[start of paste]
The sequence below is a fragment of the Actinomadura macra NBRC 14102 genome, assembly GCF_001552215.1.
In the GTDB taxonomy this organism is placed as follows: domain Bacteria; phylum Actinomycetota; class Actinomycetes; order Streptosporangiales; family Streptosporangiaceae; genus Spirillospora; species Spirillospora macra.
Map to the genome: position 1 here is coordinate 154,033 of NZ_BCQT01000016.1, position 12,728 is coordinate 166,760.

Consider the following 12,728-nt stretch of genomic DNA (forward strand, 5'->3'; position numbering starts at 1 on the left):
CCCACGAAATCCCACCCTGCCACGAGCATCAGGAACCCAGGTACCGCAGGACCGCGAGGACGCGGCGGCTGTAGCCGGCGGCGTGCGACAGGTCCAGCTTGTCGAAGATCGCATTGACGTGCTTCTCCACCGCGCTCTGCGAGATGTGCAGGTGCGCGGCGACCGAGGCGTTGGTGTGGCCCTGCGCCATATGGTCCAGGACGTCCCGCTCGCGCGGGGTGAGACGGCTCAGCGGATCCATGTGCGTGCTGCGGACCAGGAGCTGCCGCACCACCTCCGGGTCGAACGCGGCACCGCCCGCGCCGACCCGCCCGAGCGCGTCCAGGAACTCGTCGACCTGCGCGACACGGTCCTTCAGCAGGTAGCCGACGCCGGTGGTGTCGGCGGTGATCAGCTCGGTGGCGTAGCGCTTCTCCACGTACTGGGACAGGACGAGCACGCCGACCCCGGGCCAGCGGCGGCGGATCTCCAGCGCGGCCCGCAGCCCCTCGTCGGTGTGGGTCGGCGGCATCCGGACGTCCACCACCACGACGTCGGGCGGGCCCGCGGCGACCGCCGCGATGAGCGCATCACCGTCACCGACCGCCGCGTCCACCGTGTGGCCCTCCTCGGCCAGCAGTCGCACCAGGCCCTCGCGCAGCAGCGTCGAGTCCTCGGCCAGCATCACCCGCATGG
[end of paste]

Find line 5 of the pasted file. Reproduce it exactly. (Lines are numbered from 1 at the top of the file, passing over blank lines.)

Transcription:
CCCACGAAATCCCACCCTGCCACGAGCATCAGGAACCCAGGTACCGCAGGACCGCGAGGACGCGGCGGCTGTAGCCGGCGGCGTGCGACAGGTCCAGCTTGTCGAAGATCGCATTGACGTGCTTCTCCACCGCGCTCTGCGAGATGTGCAGGTGCGCGGCGACCGAGGCGTTGGTGTGGCCCTGCGCCATATGGTCCAGGACGTCCCGCTCGCGCGGGGTGAGACGGCTCAGCGGATCCATGTGCGTGCTGCGGACCAGGAGCTGCCGCACCACCTCCGGGTCGAACGCGGCACCGCCCGCGCCGACCCGCCCGAGCGCGTCCAGGAACTCGTCGACCTGCGCGACACGGTCCTTCAGCAGGTAGCCGACGCCGGTGGTGTCGGCGGTGATCAGCTCGGTGGCGTAGCGCTTCTCCACGTACTGGGACAGGACGAGCACGCCGACCCCGGGCCAGCGGCGGCGGATCTCCAGCGCGGCCCGCAGCCCCTCGTCGGTGTGGGTCGGCGGCATCCGGACGTCCACCACCACGACGTCGGGCGGGCCCGCGGCGACCGCCGCGATGAGCGCATCACCGTCACCGACCGCCGCGTCCACCGTGTGGCCCTCCTCGGCCAGCAGTCGCACCAGGCCCTCGCGCAGCAGCGTCGAGTCCTCGGCCAGCATCACCCGCATGG